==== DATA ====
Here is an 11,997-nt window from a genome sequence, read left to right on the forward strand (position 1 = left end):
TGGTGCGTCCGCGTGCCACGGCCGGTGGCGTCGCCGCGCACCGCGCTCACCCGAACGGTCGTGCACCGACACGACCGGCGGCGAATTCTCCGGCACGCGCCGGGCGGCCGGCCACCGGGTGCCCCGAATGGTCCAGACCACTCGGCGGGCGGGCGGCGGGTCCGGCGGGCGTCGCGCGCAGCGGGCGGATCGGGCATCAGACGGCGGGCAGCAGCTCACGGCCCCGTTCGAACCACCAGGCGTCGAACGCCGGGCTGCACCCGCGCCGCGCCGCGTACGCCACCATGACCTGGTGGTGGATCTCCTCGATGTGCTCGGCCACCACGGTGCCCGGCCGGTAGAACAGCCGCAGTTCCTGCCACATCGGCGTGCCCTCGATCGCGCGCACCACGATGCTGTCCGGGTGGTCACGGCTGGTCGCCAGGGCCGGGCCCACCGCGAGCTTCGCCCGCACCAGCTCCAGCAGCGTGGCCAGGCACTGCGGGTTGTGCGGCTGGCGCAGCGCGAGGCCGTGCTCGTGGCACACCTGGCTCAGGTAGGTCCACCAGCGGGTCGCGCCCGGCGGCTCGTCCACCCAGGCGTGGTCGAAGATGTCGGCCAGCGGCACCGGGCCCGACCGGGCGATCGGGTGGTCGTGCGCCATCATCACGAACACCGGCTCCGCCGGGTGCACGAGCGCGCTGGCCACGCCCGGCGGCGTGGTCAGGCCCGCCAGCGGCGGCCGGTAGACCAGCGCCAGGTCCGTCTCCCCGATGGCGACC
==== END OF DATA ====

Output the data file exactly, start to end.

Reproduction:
Here is an 11,997-nt window from a genome sequence, read left to right on the forward strand (position 1 = left end):
TGGTGCGTCCGCGTGCCACGGCCGGTGGCGTCGCCGCGCACCGCGCTCACCCGAACGGTCGTGCACCGACACGACCGGCGGCGAATTCTCCGGCACGCGCCGGGCGGCCGGCCACCGGGTGCCCCGAATGGTCCAGACCACTCGGCGGGCGGGCGGCGGGTCCGGCGGGCGTCGCGCGCAGCGGGCGGATCGGGCATCAGACGGCGGGCAGCAGCTCACGGCCCCGTTCGAACCACCAGGCGTCGAACGCCGGGCTGCACCCGCGCCGCGCCGCGTACGCCACCATGACCTGGTGGTGGATCTCCTCGATGTGCTCGGCCACCACGGTGCCCGGCCGGTAGAACAGCCGCAGTTCCTGCCACATCGGCGTGCCCTCGATCGCGCGCACCACGATGCTGTCCGGGTGGTCACGGCTGGTCGCCAGGGCCGGGCCCACCGCGAGCTTCGCCCGCACCAGCTCCAGCAGCGTGGCCAGGCACTGCGGGTTGTGCGGCTGGCGCAGCGCGAGGCCGTGCTCGTGGCACACCTGGCTCAGGTAGGTCCACCAGCGGGTCGCGCCCGGCGGCTCGTCCACCCAGGCGTGGTCGAAGATGTCGGCCAGCGGCACCGGGCCCGACCGGGCGATCGGGTGGTCGTGCGCCATCATCACGAACACCGGCTCCGCCGGGTGCACGAGCGCGCTGGCCACGCCCGGCGGCGTGGTCAGGCCCGCCAGCGGCGGCCGGTAGACCAGCGCCAGGTCCGTCTCCCCGATGGCGACC